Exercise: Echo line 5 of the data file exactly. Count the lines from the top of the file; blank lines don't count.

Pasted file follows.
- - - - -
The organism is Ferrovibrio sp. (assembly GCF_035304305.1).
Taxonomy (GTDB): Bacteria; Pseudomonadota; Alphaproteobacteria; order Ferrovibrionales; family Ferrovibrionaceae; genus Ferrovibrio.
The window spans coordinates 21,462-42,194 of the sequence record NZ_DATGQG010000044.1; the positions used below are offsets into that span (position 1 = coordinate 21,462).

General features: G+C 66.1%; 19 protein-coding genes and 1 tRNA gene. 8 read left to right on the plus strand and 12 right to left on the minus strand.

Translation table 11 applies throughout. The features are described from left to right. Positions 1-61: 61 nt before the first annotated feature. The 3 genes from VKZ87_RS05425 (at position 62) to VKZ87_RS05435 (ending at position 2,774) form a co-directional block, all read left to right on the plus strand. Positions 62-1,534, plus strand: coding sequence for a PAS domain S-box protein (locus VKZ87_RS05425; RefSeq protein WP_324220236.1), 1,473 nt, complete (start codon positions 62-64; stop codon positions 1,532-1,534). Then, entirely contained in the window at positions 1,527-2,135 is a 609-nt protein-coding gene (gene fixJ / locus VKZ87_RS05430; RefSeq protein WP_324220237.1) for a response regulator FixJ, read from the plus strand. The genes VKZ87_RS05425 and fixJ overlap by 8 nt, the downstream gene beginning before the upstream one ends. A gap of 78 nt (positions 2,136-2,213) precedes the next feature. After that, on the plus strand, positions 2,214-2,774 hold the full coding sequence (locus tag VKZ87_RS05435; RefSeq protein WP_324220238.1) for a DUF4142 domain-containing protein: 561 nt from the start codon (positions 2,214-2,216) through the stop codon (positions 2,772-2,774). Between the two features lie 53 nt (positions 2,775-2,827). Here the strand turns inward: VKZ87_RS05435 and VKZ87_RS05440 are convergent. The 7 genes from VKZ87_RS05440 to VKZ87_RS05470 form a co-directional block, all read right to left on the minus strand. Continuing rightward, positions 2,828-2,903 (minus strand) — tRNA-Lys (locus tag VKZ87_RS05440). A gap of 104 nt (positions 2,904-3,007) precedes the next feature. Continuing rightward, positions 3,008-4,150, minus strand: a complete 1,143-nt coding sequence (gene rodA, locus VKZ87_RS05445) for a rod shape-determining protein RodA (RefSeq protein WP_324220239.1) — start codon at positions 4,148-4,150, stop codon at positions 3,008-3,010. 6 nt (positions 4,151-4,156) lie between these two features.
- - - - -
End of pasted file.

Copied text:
Translation table 11 applies throughout. The features are described from left to right. Positions 1-61: 61 nt before the first annotated feature. The 3 genes from VKZ87_RS05425 (at position 62) to VKZ87_RS05435 (ending at position 2,774) form a co-directional block, all read left to right on the plus strand. Positions 62-1,534, plus strand: coding sequence for a PAS domain S-box protein (locus VKZ87_RS05425; RefSeq protein WP_324220236.1), 1,473 nt, complete (start codon positions 62-64; stop codon positions 1,532-1,534). Then, entirely contained in the window at positions 1,527-2,135 is a 609-nt protein-coding gene (gene fixJ / locus VKZ87_RS05430; RefSeq protein WP_324220237.1) for a response regulator FixJ, read from the plus strand. The genes VKZ87_RS05425 and fixJ overlap by 8 nt, the downstream gene beginning before the upstream one ends. A gap of 78 nt (positions 2,136-2,213) precedes the next feature. After that, on the plus strand, positions 2,214-2,774 hold the full coding sequence (locus tag VKZ87_RS05435; RefSeq protein WP_324220238.1) for a DUF4142 domain-containing protein: 561 nt from the start codon (positions 2,214-2,216) through the stop codon (positions 2,772-2,774). Between the two features lie 53 nt (positions 2,775-2,827). Here the strand turns inward: VKZ87_RS05435 and VKZ87_RS05440 are convergent. The 7 genes from VKZ87_RS05440 to VKZ87_RS05470 form a co-directional block, all read right to left on the minus strand. Continuing rightward, positions 2,828-2,903 (minus strand) — tRNA-Lys (locus tag VKZ87_RS05440). A gap of 104 nt (positions 2,904-3,007) precedes the next feature. Continuing rightward, positions 3,008-4,150, minus strand: a complete 1,143-nt coding sequence (gene rodA, locus VKZ87_RS05445) for a rod shape-determining protein RodA (RefSeq protein WP_324220239.1) — start codon at positions 4,148-4,150, stop codon at positions 3,008-3,010. 6 nt (positions 4,151-4,156) lie between these two features.